7. The Nightmare Before Christmas(1993)
A half-hour stop-motion animated special was Tim Burton’s original vision for “The Nightmare Before Christmas.” However, this was during his time as a Disney animator. As Batman and Beetlejuice filmmaker Christopher Nolan approached Disney about reviving the project, the studio wanted a whole stop-motion feature instead of a special. If you’re looking for a movie that’s a must-see for both Christmas and Halloween, you’ll want to check out Henry Selick’s adaptation. (It’s worth watching again even if you only saw it for Halloween.) After falling in love with Christmas and wanting to give Santa Claus a break this year, Halloween king Jack (voiced by Chris Sarandon) is the focus of the plot. Reverse-How the Grinch Stole Christmas, The Nightmare Before Christmas tells the story of a character who is in love with the holiday so much that his love for it ultimately causes him to lose sight of what is truly important. And the expertise of stop-motion animation is still a wonder to be seen. Despite its initial poor reception, the film has become a beloved holiday tradition at both Disneyland and Tokyo DisneySea, when the Haunted Mansion is turned into the Haunted Mansion Holiday.
8. A Christmas Carol(2009)
Zemeckis’ final motion capture film, “A Christmas Carol,” was a whimsical rendition of Charles Dickens’ classic tale that showcased his prowess with cutting-edge technologies such as computer animation, 3D, and motion capture. In an effort to provide the definitive version of the story, actors have taken on several parts. Unfortunately, it didn’t go as planned. It was a movie office flop, and Disney doesn’t even mention it in the service’s list of Christmas favorites. The fact that it is so amazing has also been a disappointment. As a result of its presentation (imagine zooming through London in eye-popping 3D), but the animation is strong and Jim Carrey’s portrayals of Scrooge and the three ghosts are enthralling, A Christmas Carol loses some of its impact (Gary Oldman also plays several roles). It’s also heartwarming to see Zemeckis one final time with Bob Hoskins before the actor passed away. If you’re looking for a good time, this one could be a little too intense for you. Hopefully, Alan Silvestri’s sparkling score will follow in the footsteps of John Williams’ “Home Alone” soundtrack as a perennial Christmas favorite.
9. Decorating Disney: Holiday Magic (2017)
Here’s your chance to learn how Disney transforms its theme parks into glistening winter wonderlands. Decorating Disney: Holiday Magic, with Whoopi Goldberg and Sofia Carson and Jordan Fisher on hand to lend their voices, is both a well-executed promotional piece for the company’s parks and resorts, as well as an eye-opening glimpse at how quickly these places can transform. The Haunted Mansion Seasonal overlay and the holiday entertainment offers are also shown off in this behind-the-scenes look (soon you too can boogie like an elf). Not to mention, “wintertime enchantment,” a term coined by Disney for the Christmas season, conveys a magical yet disturbing feeling. Even if you don’t decorate your tree or put up your lights, you can enjoy this special as you do those two chores.
10. The Small One (1978)
“The Small One,” a captivating featurette included with a 1978 Christmas re-release of “Pinocchio,” was (at least according to marketing) “destined to be a Disney holiday classic” at the time of its debut theatrical display. That didn’t exactly happen, but it should have done so. (It debuted on HBO in the same year.) Despite its modest budget (look for recycled animation from “The Jungle Book”), this production manages to be artistically stunning, with a special mention going to Small One, a donkey, whose animation is particularly excellent. For one thing, it served as an early test run of animators who would go on to become some of the most influential figures in the industry, not only at Disney, but throughout western animation. It wouldn’t be long before director/producer Don Bluth was hailed the next Walt Disney by some, and his abrupt departure from Pixar would throw the animation studio into disarray. Gary Goldman, who would become Bluth’s longstanding creative partner, Jerry Rees, and Henry Selick were among the other animators who worked on the film. It’s shocking that this doesn’t include one of those Disney+ cautions, but the story is actually very beautiful, especially near the end. Watch “The Small One” if you haven’t already. At least in your house, it may become a Disney Christmas classic.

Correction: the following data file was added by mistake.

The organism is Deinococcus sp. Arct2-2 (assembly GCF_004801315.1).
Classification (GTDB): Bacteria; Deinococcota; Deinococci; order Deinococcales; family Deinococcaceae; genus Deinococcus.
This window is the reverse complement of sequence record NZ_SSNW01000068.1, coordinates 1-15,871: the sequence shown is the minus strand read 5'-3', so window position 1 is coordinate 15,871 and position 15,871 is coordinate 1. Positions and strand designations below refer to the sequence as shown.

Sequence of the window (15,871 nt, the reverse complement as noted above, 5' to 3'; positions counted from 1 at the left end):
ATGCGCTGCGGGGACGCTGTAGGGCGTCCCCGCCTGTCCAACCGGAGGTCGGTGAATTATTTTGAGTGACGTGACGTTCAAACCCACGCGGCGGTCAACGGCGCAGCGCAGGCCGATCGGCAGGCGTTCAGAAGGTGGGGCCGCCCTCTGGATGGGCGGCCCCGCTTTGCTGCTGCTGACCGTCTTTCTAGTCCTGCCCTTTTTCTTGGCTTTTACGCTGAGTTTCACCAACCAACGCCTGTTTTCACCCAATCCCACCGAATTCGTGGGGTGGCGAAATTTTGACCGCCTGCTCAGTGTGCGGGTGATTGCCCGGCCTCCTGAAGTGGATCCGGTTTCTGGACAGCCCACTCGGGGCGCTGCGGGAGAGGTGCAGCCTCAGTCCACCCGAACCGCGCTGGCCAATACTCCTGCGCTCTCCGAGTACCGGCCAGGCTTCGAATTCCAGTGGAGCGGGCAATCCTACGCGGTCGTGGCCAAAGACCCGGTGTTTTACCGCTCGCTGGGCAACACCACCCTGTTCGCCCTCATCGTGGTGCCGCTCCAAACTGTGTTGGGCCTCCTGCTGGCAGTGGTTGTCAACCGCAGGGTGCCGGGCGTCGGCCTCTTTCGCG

11. Babes in Toyland (1961)
Just for the sheer amount of kitsch this movie has to offer, it’s well worth adding to your holiday viewing list. With the help of Ray Bolger, Tommy Sands, and Ed Wynn, Disney Mouseketeer Annette Funicello transforms the 1903 operetta into what can only be described as a “early live-action Disney movie.”. Ward Kimball, a Disney veteran, has been working on the idea for at least five years as an animated film. After a disagreement over casting, Kimball continued to construct the live-action version of the story.) There is a sense in watching the movie, as Walt publicly stated, that he was chasing “The Wizard of Oz,” that it lacks a certain razzle-dazzle, and feels much stiffer than the original with its yellow-brick-road-lined streets. Even so, the show features some fantastic musical pieces, and it appears that everyone is having a good time (it was a particular favorite for Funicello). The “Backstage Party” episode of “The Wonderful World of Color” that was aired at the same time as the movie’s debut is particularly enjoyable to watch. Since the film’s toy soldiers have become an iconic component of the “wintertime enchantment” at Disney theme parks, even if you’ve never watched it, chances are you’ve heard about it.